CAMPAIGN DIRECT: ISSUE NATWEST - Virtual village where TBWA made NatWest funky. TBWA had to revitalise the bank’s pounds 80m marketing strategy across all media, Karen Yates explains

Every day at four o’clock, Christine Jones, one of the four ’managing agents’ of the NatWest village, quits her office and heads for the squashy sofas and low lights of the so-called soft room. It’s surgery hour, the time devoted to making sure all who work on Britain’s most complex account have instant access to its lead creatives.

Every day at four o’clock, Christine Jones, one of the four

’managing agents’ of the NatWest village, quits her office and heads for

the squashy sofas and low lights of the so-called soft room. It’s

surgery hour, the time devoted to making sure all who work on Britain’s

most complex account have instant access to its lead creatives.



Surgery hour is one of the lessons Jones has learned in the 12 months

since TBWA GGT Simons Palmer and GGT Direct decided to pool resources to

set up TBWA GGT Communications and its NatWest arm, known in short as

’the village’. Designed as an agency-within-an-agency to shield the

newly acquired NatWest account from conflicting business, it also aimed

to weave above-the-line and below-the-line as they had never been woven

before.



It was an ambitious project. Firstly, because of its sheer size - the

account is worth as much as pounds 80 million a year and as many as 20

new briefs can arrive in any one week. But also because of its

complexity - NatWest had woken up in the late 90s to find that it was a

large, successful financial group with state-of-the-art systems and the

respect of the City, but had lost contact with its public. This may have

been partly due to the fact that NatWest had divided into seven separate

businesses. Each, by then, was concentrating on a particular area, like

retail banking or credit cards, and each was talking to its customers in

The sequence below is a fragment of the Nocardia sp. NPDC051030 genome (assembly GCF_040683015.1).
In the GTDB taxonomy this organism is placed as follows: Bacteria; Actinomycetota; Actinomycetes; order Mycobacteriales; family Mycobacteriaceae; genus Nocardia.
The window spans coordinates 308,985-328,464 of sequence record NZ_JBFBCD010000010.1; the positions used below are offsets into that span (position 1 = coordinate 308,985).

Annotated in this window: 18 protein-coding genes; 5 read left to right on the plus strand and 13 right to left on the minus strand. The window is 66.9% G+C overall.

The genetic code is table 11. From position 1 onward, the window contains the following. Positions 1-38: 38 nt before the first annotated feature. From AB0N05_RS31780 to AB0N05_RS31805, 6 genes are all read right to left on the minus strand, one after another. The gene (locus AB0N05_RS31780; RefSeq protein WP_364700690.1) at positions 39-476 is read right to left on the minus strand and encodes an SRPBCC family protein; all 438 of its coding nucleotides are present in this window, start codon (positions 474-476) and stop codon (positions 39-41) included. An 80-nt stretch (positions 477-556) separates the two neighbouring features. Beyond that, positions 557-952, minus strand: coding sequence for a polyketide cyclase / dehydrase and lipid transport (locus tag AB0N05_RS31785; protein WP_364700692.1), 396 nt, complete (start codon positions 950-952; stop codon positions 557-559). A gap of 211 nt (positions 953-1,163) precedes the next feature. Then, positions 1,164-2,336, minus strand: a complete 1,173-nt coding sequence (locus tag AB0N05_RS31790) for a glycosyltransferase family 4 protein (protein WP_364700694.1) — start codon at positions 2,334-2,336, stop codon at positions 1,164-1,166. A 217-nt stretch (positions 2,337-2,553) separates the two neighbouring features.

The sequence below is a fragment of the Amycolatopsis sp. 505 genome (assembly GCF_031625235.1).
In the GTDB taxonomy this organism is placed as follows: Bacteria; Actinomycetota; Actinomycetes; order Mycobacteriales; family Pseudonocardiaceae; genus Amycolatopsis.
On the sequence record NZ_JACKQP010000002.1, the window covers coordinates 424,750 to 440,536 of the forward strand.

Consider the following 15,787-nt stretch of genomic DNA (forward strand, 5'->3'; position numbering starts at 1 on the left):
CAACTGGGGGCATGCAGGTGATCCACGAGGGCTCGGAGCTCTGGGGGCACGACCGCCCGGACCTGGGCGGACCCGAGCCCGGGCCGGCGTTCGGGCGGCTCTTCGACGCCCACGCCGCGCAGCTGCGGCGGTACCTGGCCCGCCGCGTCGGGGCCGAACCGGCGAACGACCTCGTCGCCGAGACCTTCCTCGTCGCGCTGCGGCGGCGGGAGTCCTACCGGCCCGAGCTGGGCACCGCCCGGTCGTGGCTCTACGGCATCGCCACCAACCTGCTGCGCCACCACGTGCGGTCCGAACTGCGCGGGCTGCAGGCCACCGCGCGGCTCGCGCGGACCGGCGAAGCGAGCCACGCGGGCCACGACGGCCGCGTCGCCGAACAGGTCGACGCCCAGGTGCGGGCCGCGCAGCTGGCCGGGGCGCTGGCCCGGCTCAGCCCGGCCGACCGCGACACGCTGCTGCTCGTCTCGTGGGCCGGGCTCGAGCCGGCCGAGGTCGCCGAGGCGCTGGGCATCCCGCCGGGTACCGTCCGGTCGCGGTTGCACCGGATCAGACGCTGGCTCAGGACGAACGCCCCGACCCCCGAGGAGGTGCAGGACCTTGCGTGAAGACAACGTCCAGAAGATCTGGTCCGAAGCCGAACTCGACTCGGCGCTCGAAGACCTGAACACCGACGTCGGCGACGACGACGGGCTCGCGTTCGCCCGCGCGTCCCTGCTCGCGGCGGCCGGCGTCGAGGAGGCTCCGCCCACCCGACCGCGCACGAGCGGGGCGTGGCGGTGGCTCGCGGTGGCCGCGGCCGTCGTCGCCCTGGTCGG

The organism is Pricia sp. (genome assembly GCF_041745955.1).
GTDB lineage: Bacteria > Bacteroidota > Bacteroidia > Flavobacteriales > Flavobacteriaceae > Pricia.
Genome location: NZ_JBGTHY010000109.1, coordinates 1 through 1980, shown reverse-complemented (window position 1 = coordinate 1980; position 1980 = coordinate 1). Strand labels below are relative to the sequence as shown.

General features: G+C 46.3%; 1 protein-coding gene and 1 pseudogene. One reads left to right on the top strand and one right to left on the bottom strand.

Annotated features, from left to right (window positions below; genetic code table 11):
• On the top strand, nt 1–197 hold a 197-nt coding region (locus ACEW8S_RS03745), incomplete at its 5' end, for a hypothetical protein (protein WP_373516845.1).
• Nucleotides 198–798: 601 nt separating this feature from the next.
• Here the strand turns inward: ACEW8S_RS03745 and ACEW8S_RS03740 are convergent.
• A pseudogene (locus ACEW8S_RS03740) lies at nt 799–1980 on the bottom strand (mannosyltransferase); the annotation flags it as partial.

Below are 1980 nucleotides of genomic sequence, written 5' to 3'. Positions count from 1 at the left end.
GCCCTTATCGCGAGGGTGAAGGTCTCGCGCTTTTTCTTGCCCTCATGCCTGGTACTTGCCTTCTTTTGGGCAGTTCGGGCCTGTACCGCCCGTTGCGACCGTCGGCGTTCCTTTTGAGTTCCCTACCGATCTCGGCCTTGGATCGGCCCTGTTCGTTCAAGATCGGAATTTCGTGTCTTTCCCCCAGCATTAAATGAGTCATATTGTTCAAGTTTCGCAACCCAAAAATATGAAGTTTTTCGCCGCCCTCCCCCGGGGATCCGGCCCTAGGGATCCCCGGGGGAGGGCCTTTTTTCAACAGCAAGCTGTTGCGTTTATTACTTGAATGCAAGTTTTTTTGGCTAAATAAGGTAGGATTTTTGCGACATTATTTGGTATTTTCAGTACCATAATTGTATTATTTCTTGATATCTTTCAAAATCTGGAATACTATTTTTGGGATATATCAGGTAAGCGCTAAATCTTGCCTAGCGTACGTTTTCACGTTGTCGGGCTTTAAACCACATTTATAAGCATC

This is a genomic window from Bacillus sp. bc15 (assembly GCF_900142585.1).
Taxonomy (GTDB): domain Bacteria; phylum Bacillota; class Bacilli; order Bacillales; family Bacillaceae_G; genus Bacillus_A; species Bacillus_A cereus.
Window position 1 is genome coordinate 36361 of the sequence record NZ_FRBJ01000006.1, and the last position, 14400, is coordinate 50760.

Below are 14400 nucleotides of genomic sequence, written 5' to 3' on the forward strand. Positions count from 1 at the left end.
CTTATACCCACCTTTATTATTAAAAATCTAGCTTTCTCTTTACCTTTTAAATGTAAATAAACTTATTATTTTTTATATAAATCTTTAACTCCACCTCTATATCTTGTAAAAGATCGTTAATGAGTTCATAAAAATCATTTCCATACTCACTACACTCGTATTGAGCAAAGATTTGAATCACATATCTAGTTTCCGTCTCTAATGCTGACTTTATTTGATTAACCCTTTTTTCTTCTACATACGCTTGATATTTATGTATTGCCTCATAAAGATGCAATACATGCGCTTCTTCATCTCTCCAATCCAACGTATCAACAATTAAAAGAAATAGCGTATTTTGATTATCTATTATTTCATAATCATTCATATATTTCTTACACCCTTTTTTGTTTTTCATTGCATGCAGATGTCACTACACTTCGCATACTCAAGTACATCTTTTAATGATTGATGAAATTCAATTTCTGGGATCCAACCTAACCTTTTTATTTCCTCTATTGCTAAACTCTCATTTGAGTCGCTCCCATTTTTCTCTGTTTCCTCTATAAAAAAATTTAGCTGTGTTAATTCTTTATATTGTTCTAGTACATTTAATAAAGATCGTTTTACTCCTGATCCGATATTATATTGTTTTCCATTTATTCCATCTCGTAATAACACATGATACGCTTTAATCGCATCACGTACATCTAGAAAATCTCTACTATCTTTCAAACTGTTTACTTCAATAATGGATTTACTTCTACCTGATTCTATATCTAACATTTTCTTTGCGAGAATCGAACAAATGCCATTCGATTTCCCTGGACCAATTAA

its own particular way.



What NatWest needed was to develop a coherent personality for the brand

which could run across all seven areas.



To complicate matters further, NatWest wanted its advertising to be

flexible enough to talk to some target groups, like students, about

several businesses at once. And if that wasn’t enough, each idea also

had to work right through from TV commercials to investment brochures. A

big task.



So last year, the bank decided to wrest its advertising out of a

plethora of agencies and into one giant account with a single agency -

the newly formed TBWA GGT Communications. The NatWest village has since

then created only three TV commercials, each very different from the

others. Could this really herald the unity of style that NatWest has

been seeking?



The first TV commercial to break showed a series of animated characters

in a dizzying spin across London which, in contrast, is filmed in

ordinary black and white. The ad was essentially designed to remind

customers of NatWest’s large number of ATMs, but Jones says it also

introduces a style - a mix of graphics and film - created especially for

younger audiences.



Any of the businesses, be it the retail group talking about its ATMs or

a drive to raise card ownership by the credit card division, can use

this style if it wants to appeal to younger customers.



Another style has been created for small businesses. Still in graphics,

this one is redolent of airline safety cards, a look which carries right

through from the TV commercial to brochures and in-branch posters. Just

like the youth-themed ads, any of the businesses can pick up this style

if they wish to target small businesses.



The third new look breaking this summer was developed for NatWest’s

insurance products. Like the others, it uses graphics, this time with a